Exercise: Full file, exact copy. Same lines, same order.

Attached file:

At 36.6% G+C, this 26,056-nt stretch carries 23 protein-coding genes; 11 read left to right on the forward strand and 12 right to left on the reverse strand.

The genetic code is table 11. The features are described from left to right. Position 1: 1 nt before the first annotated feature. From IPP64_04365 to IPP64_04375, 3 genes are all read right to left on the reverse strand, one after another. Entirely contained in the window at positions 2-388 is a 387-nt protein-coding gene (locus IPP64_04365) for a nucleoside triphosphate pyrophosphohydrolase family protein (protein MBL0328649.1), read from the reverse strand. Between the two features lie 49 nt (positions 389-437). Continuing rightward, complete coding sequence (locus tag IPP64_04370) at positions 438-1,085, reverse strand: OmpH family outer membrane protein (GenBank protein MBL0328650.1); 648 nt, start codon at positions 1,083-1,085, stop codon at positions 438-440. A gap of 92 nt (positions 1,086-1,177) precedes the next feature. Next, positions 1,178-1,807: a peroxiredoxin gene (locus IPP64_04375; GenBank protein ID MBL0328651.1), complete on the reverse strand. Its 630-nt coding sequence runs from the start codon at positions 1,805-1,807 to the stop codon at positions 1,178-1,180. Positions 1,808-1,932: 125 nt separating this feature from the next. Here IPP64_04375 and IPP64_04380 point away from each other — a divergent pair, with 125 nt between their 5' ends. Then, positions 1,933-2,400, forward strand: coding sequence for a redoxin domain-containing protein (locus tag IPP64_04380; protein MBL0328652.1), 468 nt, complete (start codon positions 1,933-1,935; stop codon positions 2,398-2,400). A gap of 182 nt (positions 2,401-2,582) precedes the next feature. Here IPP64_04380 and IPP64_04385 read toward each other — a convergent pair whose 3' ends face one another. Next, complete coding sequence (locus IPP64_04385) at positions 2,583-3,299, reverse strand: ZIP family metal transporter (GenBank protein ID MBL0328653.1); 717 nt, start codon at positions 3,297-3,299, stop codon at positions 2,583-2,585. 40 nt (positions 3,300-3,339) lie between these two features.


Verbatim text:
At 36.6% G+C, this 26,056-nt stretch carries 23 protein-coding genes; 11 read left to right on the forward strand and 12 right to left on the reverse strand.

The genetic code is table 11. The features are described from left to right. Position 1: 1 nt before the first annotated feature. From IPP64_04365 to IPP64_04375, 3 genes are all read right to left on the reverse strand, one after another. Entirely contained in the window at positions 2-388 is a 387-nt protein-coding gene (locus IPP64_04365) for a nucleoside triphosphate pyrophosphohydrolase family protein (protein MBL0328649.1), read from the reverse strand. Between the two features lie 49 nt (positions 389-437). Continuing rightward, complete coding sequence (locus tag IPP64_04370) at positions 438-1,085, reverse strand: OmpH family outer membrane protein (GenBank protein MBL0328650.1); 648 nt, start codon at positions 1,083-1,085, stop codon at positions 438-440. A gap of 92 nt (positions 1,086-1,177) precedes the next feature. Next, positions 1,178-1,807: a peroxiredoxin gene (locus IPP64_04375; GenBank protein ID MBL0328651.1), complete on the reverse strand. Its 630-nt coding sequence runs from the start codon at positions 1,805-1,807 to the stop codon at positions 1,178-1,180. Positions 1,808-1,932: 125 nt separating this feature from the next. Here IPP64_04375 and IPP64_04380 point away from each other — a divergent pair, with 125 nt between their 5' ends. Then, positions 1,933-2,400, forward strand: coding sequence for a redoxin domain-containing protein (locus tag IPP64_04380; protein MBL0328652.1), 468 nt, complete (start codon positions 1,933-1,935; stop codon positions 2,398-2,400). A gap of 182 nt (positions 2,401-2,582) precedes the next feature. Here IPP64_04380 and IPP64_04385 read toward each other — a convergent pair whose 3' ends face one another. Next, complete coding sequence (locus IPP64_04385) at positions 2,583-3,299, reverse strand: ZIP family metal transporter (GenBank protein ID MBL0328653.1); 717 nt, start codon at positions 3,297-3,299, stop codon at positions 2,583-2,585. 40 nt (positions 3,300-3,339) lie between these two features.